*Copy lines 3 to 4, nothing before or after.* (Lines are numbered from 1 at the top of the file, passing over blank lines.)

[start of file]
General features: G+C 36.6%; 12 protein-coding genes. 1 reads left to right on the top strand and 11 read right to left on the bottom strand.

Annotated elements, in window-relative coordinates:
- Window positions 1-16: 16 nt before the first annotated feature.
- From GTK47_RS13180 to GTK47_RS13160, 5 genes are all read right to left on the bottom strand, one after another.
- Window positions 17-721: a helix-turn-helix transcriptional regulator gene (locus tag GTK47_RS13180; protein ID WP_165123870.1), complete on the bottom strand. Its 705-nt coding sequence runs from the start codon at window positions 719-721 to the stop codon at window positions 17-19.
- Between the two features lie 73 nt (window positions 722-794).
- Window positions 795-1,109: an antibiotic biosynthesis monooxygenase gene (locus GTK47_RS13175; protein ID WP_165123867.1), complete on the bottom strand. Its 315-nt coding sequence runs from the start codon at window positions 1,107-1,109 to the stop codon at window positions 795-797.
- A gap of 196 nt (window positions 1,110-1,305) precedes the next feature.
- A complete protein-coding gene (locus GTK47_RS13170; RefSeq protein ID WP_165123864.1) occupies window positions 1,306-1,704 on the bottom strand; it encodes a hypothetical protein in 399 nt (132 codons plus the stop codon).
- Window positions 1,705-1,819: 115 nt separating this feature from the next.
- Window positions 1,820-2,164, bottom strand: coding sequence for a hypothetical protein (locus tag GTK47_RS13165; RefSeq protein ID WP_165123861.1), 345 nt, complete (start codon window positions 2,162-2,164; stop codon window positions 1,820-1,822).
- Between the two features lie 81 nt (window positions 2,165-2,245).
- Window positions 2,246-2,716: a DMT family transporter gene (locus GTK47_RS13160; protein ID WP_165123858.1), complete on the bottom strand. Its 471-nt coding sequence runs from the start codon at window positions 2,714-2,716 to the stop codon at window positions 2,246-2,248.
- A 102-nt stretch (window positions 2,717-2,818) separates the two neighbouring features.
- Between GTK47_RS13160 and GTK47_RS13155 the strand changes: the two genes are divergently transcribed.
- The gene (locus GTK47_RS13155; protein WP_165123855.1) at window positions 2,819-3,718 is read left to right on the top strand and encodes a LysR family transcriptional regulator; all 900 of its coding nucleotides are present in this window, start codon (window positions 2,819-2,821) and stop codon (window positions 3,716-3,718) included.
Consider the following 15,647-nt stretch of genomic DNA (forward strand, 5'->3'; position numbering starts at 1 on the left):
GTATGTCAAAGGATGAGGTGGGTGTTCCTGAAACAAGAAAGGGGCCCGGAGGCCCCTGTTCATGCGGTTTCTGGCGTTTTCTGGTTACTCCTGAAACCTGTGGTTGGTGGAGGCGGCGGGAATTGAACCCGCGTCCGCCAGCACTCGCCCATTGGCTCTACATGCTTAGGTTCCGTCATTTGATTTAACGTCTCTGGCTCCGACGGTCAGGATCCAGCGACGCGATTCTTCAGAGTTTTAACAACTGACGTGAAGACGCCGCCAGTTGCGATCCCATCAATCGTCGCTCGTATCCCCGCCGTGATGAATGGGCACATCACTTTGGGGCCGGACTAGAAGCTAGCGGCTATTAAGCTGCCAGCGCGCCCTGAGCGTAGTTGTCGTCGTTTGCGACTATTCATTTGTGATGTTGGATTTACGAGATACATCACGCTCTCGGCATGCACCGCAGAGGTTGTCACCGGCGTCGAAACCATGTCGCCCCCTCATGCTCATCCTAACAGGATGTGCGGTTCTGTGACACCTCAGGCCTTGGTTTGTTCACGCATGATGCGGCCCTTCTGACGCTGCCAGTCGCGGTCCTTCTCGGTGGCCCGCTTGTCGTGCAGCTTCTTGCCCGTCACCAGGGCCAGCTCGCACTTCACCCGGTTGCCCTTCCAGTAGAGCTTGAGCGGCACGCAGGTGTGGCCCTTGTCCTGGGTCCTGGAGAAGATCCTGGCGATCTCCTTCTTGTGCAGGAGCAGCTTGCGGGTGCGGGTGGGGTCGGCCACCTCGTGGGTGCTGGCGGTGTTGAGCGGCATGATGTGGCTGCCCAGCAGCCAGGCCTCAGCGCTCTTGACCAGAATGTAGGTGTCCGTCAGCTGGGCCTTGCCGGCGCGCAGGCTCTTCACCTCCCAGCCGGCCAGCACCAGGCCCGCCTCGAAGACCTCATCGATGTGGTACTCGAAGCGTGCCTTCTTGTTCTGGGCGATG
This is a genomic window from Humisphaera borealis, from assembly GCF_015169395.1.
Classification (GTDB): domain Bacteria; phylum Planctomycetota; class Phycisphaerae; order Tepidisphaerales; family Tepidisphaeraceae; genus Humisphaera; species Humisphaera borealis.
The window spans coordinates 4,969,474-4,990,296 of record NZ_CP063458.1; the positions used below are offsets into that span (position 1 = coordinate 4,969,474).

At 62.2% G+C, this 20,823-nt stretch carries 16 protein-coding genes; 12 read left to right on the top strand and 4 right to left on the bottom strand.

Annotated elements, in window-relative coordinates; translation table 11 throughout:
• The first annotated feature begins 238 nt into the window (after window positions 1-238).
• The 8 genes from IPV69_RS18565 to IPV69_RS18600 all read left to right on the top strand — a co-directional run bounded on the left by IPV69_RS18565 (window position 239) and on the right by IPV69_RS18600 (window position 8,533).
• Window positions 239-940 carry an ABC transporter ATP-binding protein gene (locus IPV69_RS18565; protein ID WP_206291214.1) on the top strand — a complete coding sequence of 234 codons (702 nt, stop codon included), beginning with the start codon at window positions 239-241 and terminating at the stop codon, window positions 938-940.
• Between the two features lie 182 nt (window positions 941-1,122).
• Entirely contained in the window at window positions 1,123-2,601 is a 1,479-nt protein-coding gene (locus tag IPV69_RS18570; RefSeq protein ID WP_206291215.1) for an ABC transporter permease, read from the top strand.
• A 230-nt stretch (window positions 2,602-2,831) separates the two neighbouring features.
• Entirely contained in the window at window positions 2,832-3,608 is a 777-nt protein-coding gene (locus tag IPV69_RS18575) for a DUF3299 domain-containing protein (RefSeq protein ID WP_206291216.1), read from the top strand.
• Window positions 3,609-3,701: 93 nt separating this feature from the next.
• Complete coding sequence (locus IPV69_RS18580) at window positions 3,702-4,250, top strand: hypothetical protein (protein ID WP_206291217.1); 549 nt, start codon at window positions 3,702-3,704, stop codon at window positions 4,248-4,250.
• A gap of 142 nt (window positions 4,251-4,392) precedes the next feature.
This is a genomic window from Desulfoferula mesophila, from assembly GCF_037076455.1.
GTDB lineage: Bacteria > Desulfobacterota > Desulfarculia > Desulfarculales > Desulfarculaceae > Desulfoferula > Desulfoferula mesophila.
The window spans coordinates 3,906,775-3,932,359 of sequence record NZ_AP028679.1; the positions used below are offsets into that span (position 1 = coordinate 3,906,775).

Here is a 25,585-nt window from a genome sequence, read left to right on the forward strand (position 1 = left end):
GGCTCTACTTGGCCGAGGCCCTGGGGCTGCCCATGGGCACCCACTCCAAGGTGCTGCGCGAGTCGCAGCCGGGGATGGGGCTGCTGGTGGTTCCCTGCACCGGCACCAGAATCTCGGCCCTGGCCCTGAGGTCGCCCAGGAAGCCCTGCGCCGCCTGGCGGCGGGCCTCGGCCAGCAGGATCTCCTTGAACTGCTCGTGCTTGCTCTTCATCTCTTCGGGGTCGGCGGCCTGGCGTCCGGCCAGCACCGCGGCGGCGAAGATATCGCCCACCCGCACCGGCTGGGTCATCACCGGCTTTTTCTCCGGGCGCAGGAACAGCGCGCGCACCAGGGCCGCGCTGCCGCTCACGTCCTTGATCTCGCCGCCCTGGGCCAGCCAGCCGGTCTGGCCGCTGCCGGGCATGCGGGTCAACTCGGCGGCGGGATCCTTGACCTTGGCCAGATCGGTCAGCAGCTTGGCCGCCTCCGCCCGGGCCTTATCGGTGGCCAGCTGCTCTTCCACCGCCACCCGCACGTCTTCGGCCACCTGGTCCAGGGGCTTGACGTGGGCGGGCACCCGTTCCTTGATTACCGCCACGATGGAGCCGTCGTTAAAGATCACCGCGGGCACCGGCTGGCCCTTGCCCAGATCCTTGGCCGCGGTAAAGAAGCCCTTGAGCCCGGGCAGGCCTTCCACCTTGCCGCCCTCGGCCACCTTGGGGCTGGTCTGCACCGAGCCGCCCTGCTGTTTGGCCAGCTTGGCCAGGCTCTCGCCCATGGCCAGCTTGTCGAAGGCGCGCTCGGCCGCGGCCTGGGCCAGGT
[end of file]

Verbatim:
- Window positions 1-16: 16 nt before the first annotated feature.
- From GTK47_RS13180 to GTK47_RS13160, 5 genes are all read right to left on the bottom strand, one after another.